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Evolution Of The Right To Petition

3518 words - 15 pages

Evolution of the Right to Petition, and Modern Applications

Back when I lived in Houston, TX there was a plan to place a small sewage treatment facility right next to the entrance of my neighborhood. As soon as residents heard of this plan they immediately gathered to petition our local government to stop these plans in their tracks. Soon after submitting their petition the group was met with a lawsuit from the company responsible for construction, claiming charges of defamation. Every day Americans assume they are able to enjoy and exercise the inalienable rights that were protected by our founding fathers in the Bill of Rights. However, in recent years it has come to the attention of ...view middle of the document...

Petitioning the King for redress long predated the writing of the Magna Carta or any significant legal document. Contrary to what we would see in 1215, it historically applied only to a very limited set of grievances. These were only brought to the king after being addressed by lower authorities and was seen as the ultimate symbol of regal authority. This notion is supported by codifications that explicitly state that relief was available for the benefit of the monarch, not the claimant (Gregory). Similarly, these petitions were not used in any way to affect change in the king’s actions and thus provided no actual check on the king’s power. After the numerous abuses of power by King John, it quickly became evident that a check needed to be placed upon him, and thus the Magna Carta was written. This document was the inaugural document that attempted to hold a king responsible for his actions toward the people. The abuse of power on his part saw a departure from the customs of common feudal law that had governed the land for years before. The Magna Carta provided the barons the ability to petition the King, therefore bringing his failure to observe the aforementioned provisions to his eye (Painter). Unfortunately the rights that were agreed upon in the Magna Carta were ultimately short-lived and ineffective as a product of each king having to re-sign and agree to the document. However, it’s place in English common law was eventually solidified and it became the building block upon which later generations would attempt to secure their “natural rights” they believed every Englishman was born with. Additionally it fundamentally changed the way in which the right to petition was utilized. Transforming it from a government function that benefited the king, to a way in which common citizens could attempt to affect change in governmental policy.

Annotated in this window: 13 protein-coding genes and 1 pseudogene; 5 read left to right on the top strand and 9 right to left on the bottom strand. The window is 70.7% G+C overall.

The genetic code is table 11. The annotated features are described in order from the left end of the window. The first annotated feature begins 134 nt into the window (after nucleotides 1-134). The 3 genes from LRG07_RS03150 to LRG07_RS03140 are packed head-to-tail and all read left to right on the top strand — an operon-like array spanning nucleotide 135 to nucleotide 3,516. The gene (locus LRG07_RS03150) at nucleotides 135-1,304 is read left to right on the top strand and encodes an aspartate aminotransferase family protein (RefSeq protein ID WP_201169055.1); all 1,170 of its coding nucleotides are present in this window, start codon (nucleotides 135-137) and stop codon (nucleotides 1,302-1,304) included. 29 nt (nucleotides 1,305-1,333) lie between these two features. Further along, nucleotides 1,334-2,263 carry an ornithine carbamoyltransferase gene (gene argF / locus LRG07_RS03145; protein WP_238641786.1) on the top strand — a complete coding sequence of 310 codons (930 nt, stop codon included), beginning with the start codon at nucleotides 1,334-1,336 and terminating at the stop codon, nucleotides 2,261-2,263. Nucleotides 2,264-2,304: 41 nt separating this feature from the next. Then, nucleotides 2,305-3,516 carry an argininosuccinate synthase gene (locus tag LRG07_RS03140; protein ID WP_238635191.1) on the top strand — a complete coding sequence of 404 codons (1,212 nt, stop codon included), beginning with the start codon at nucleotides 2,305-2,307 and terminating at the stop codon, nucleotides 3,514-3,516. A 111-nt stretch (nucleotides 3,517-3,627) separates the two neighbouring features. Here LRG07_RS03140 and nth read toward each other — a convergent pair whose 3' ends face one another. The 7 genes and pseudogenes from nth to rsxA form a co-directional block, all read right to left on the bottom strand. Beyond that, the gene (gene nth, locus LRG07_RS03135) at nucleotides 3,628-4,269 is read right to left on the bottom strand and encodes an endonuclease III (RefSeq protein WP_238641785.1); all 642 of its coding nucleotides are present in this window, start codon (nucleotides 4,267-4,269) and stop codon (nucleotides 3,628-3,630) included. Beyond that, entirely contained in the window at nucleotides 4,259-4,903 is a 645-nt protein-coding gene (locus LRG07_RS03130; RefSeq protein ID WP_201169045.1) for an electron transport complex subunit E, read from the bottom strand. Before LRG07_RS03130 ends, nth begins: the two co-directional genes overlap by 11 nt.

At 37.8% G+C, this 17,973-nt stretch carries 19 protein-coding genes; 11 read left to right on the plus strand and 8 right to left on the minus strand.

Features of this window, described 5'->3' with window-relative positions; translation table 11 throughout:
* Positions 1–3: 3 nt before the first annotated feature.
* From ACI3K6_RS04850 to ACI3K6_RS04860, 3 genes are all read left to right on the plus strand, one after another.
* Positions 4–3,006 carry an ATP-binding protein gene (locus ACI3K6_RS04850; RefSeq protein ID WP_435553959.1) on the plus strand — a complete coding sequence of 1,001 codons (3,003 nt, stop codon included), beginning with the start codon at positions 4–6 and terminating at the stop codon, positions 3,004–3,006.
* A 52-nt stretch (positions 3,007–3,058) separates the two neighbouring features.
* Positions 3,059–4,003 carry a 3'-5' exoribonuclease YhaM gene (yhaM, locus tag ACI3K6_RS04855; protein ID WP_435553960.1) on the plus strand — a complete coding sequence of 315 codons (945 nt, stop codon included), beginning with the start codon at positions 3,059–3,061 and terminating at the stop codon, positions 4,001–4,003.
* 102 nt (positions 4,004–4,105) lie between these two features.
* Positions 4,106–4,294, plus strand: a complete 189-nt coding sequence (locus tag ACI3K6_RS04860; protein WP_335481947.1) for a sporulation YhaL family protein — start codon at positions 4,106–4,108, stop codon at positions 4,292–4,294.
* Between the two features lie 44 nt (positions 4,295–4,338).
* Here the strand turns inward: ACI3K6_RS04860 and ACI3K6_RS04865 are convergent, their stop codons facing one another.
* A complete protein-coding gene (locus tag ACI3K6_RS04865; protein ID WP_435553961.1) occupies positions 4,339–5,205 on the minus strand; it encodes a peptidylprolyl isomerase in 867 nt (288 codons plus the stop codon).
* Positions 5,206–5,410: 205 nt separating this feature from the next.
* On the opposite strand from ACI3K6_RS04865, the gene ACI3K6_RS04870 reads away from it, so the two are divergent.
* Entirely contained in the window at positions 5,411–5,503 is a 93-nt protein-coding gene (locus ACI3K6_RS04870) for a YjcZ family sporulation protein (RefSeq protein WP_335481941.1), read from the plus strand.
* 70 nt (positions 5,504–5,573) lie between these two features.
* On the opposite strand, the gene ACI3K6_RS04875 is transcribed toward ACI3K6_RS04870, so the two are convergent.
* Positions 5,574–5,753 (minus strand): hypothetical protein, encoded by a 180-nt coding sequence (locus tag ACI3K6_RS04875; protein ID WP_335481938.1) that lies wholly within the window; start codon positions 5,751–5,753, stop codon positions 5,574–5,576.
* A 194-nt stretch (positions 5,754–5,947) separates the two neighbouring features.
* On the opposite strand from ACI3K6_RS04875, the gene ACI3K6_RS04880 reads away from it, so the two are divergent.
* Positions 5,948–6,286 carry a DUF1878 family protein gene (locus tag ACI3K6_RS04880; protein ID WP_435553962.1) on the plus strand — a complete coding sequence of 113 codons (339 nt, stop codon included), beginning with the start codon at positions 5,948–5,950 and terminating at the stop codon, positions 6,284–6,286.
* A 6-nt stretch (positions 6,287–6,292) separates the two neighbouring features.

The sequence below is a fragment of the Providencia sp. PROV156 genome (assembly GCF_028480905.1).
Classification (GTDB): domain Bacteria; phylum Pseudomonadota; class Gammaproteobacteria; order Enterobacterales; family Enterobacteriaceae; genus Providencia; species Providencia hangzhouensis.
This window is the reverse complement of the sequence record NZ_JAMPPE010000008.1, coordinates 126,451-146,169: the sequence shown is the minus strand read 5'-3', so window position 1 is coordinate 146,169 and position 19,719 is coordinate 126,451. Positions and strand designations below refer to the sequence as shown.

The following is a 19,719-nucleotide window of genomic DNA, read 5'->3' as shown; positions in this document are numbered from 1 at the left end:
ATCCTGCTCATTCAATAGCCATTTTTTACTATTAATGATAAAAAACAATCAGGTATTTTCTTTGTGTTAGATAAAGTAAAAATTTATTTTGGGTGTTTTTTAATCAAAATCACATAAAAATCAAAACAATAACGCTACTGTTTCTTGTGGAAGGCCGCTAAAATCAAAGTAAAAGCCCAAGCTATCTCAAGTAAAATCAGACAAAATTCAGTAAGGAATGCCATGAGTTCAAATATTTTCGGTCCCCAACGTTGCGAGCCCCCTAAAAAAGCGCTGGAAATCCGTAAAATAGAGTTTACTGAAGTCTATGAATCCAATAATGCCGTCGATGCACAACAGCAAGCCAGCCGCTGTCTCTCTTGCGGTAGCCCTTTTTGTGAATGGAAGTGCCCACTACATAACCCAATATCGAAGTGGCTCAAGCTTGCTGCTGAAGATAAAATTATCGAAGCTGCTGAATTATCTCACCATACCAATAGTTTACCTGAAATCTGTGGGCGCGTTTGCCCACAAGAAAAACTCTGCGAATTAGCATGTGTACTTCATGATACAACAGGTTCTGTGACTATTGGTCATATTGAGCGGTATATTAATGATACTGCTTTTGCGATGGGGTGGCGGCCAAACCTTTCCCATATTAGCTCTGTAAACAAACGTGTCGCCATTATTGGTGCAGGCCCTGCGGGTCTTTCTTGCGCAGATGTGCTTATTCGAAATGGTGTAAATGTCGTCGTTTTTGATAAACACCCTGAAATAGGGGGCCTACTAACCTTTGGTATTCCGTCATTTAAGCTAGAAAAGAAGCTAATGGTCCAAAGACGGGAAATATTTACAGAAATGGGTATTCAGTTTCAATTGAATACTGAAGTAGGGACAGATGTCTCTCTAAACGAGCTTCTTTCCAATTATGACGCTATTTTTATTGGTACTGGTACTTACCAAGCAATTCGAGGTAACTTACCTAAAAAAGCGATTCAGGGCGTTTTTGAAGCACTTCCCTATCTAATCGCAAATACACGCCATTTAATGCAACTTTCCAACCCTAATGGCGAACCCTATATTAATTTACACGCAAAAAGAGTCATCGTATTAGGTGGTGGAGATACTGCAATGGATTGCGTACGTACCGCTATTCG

Over the next 400 years the right to petition was used mainly in the realm of parliamentary procedure and would eventually become the fundamental tool used to secure additional rights for Englishmen in 1628. The English Petition of Right, like many of these groundbreaking documents, arose from hardships placed upon English citizens at the hands of their ruler. After enduring increasing taxes to pay for failing wars, forced loans, periods of martial law (which at the time was considered the absence of law), and a great number of other grievances, the House of Lords and House of Commons began to greatly distrust King Charles I and his ministers. They attempted to write public resolutions that secured further rights for Englishmen, however none could be passed without Charles’ signature and were therefore essentially useless. Facing this obstacle, Sir Edward Coke suggested that the two houses join together and pass the resolutions in the form of a petition, one of the oldest forms of parliamentary processes. Eventually after drafting and much debate on revisions, the Petition of Right was passed by the House of...

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